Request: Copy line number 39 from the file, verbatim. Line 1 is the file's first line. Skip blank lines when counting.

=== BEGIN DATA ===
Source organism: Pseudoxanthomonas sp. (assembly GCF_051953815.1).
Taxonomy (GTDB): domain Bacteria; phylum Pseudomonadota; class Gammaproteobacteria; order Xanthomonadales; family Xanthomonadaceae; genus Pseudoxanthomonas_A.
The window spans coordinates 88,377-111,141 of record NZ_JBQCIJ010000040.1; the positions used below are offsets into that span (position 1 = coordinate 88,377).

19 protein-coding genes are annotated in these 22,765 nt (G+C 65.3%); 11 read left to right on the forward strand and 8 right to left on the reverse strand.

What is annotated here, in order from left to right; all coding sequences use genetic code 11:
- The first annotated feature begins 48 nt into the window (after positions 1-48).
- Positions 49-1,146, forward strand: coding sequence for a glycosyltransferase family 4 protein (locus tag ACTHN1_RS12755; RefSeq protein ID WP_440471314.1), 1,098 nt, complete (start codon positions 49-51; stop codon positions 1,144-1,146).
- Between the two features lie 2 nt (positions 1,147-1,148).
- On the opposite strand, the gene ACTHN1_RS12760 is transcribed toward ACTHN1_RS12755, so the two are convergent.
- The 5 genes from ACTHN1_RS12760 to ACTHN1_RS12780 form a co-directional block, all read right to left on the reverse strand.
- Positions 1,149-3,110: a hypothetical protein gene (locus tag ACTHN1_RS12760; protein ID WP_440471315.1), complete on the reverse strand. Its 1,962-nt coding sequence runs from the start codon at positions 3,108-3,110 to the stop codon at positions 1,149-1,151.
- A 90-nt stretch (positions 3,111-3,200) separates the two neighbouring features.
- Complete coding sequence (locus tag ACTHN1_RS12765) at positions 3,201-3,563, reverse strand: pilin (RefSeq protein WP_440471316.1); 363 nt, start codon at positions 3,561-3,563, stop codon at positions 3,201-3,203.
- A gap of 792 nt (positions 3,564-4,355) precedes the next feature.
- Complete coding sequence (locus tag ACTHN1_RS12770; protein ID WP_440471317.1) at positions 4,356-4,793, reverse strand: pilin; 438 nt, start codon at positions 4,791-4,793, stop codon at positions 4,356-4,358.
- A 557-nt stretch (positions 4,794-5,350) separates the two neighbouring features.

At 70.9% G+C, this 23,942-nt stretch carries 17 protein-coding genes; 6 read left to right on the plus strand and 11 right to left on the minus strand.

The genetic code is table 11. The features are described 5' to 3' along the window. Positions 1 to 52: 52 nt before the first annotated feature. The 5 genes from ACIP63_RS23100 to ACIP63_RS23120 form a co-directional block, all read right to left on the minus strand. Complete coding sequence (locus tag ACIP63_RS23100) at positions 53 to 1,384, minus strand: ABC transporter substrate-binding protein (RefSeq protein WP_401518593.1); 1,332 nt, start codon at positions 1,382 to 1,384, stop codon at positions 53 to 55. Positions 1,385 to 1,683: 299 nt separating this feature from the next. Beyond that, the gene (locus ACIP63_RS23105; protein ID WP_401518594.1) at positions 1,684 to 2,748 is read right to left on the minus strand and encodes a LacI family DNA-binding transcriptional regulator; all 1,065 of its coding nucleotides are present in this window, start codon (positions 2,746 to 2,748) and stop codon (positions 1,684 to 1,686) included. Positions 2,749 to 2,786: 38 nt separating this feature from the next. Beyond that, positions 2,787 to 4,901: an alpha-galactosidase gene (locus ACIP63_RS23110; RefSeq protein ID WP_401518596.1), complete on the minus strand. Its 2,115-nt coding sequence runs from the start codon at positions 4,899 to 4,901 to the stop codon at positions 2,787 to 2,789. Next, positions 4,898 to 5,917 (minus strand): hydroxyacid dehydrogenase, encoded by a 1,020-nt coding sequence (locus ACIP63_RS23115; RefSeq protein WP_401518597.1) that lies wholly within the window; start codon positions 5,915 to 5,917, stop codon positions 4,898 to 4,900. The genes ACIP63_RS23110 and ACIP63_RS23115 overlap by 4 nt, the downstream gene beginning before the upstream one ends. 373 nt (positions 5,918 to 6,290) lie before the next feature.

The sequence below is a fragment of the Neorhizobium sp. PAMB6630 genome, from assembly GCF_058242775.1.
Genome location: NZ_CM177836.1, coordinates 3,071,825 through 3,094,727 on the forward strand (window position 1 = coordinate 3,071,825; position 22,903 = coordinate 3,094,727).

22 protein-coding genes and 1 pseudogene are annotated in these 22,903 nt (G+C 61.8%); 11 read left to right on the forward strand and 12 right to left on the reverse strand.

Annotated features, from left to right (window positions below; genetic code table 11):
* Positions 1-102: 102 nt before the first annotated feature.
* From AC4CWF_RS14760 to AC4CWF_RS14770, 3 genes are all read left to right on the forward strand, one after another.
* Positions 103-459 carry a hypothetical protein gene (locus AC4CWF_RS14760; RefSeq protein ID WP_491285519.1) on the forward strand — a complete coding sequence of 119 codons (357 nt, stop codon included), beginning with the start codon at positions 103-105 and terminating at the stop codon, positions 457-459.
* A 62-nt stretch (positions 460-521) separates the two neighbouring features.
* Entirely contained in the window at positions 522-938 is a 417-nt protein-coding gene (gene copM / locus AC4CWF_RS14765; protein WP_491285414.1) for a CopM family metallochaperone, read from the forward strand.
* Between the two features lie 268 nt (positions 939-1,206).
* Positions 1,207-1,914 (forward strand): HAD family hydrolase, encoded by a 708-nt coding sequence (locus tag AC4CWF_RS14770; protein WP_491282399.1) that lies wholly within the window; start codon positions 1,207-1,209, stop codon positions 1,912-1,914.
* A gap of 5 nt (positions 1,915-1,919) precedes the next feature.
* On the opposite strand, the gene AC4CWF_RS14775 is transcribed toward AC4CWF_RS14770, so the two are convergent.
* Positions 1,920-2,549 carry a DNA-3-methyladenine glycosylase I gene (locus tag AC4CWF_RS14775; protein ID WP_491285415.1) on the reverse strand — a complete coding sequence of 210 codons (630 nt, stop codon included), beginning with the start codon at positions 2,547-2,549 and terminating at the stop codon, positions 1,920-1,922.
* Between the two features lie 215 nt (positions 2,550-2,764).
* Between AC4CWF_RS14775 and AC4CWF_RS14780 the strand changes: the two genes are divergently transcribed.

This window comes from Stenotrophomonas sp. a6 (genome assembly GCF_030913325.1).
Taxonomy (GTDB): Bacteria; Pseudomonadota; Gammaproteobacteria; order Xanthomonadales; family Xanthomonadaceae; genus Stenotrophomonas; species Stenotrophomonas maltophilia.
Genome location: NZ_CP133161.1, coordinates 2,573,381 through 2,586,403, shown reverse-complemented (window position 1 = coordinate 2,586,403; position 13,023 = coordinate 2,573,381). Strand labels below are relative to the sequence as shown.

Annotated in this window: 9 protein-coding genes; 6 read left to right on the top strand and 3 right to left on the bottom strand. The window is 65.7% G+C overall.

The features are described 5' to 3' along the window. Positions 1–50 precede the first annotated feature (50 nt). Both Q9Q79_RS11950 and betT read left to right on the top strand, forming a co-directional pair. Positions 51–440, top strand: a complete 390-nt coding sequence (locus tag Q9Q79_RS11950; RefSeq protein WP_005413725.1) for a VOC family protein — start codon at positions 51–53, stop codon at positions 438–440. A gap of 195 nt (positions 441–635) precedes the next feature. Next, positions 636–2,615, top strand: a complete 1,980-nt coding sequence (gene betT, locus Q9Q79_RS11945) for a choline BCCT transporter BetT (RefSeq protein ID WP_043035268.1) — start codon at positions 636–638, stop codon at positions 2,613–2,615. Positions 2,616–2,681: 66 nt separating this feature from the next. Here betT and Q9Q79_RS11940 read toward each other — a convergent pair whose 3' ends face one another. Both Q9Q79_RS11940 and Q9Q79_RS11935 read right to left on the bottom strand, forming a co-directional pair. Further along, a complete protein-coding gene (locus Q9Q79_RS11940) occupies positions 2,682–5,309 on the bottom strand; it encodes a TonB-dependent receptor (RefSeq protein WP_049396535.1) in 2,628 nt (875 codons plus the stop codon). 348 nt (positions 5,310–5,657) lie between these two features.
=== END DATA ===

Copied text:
The features are described 5' to 3' along the window. Positions 1–50 precede the first annotated feature (50 nt). Both Q9Q79_RS11950 and betT read left to right on the top strand, forming a co-directional pair. Positions 51–440, top strand: a complete 390-nt coding sequence (locus tag Q9Q79_RS11950; RefSeq protein WP_005413725.1) for a VOC family protein — start codon at positions 51–53, stop codon at positions 438–440. A gap of 195 nt (positions 441–635) precedes the next feature. Next, positions 636–2,615, top strand: a complete 1,980-nt coding sequence (gene betT, locus Q9Q79_RS11945) for a choline BCCT transporter BetT (RefSeq protein ID WP_043035268.1) — start codon at positions 636–638, stop codon at positions 2,613–2,615. Positions 2,616–2,681: 66 nt separating this feature from the next. Here betT and Q9Q79_RS11940 read toward each other — a convergent pair whose 3' ends face one another. Both Q9Q79_RS11940 and Q9Q79_RS11935 read right to left on the bottom strand, forming a co-directional pair. Further along, a complete protein-coding gene (locus Q9Q79_RS11940) occupies positions 2,682–5,309 on the bottom strand; it encodes a TonB-dependent receptor (RefSeq protein WP_049396535.1) in 2,628 nt (875 codons plus the stop codon). 348 nt (positions 5,310–5,657) lie between these two features.